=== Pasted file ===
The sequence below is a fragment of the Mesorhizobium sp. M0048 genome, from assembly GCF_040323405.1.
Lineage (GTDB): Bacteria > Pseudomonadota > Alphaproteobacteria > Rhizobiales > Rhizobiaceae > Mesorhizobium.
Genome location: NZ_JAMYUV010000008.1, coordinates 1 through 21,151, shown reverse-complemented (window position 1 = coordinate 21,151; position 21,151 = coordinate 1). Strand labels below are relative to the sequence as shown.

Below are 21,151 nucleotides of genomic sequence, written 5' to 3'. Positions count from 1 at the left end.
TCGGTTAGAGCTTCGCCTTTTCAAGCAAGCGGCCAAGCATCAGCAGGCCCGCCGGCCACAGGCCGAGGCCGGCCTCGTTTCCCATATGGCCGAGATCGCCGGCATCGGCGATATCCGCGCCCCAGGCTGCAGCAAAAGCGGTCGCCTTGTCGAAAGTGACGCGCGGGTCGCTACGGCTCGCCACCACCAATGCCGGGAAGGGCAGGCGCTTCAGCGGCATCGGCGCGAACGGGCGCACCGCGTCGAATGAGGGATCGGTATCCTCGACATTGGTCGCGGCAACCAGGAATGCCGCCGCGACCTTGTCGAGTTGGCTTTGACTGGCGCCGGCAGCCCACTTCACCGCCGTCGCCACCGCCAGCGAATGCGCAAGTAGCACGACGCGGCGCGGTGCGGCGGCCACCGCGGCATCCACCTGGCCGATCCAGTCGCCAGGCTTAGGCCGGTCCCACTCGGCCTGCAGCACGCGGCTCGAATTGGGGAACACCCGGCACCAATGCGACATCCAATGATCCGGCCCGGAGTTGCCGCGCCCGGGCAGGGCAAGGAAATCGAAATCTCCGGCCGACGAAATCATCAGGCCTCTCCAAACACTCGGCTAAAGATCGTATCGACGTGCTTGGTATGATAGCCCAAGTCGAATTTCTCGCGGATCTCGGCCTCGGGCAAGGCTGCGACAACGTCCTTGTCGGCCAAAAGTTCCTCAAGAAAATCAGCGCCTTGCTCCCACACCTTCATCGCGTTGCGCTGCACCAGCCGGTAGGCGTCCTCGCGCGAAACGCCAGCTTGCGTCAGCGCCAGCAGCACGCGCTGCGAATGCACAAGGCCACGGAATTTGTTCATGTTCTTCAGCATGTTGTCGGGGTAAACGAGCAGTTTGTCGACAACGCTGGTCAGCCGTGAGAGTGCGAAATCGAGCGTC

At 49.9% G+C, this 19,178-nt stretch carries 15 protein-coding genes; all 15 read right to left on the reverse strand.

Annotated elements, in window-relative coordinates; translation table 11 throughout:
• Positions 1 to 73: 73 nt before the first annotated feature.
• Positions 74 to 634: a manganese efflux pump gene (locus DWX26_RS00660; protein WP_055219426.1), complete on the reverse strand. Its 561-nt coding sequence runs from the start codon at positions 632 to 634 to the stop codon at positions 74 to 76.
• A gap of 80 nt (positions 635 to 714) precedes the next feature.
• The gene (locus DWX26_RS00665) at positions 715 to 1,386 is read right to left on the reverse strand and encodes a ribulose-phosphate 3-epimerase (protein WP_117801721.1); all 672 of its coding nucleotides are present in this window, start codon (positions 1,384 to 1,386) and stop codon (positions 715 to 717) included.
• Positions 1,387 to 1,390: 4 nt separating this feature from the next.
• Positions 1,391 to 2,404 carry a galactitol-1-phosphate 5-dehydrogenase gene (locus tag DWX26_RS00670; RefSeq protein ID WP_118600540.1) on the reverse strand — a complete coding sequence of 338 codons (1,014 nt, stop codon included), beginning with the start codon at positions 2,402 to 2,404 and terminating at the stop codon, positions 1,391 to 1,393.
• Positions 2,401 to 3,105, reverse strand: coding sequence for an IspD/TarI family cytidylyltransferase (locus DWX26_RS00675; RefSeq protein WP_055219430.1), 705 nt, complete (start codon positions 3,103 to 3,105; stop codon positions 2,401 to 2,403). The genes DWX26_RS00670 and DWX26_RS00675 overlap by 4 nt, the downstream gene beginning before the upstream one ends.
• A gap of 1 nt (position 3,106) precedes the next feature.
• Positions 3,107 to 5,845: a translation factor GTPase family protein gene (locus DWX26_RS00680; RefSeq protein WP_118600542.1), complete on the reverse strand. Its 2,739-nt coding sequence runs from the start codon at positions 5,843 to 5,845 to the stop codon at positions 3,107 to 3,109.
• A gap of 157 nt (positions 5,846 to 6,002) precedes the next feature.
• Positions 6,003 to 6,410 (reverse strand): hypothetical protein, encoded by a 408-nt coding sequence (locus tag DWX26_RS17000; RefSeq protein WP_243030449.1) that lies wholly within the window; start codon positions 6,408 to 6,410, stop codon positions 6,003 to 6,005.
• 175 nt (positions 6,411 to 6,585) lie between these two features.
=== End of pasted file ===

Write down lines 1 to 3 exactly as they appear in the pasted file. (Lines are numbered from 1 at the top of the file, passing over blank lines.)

The sequence below is a fragment of the Mesorhizobium sp. M0048 genome, from assembly GCF_040323405.1.
Lineage (GTDB): Bacteria > Pseudomonadota > Alphaproteobacteria > Rhizobiales > Rhizobiaceae > Mesorhizobium.
Genome location: NZ_JAMYUV010000008.1, coordinates 1 through 21,151, shown reverse-complemented (window position 1 = coordinate 21,151; position 21,151 = coordinate 1). Strand labels below are relative to the sequence as shown.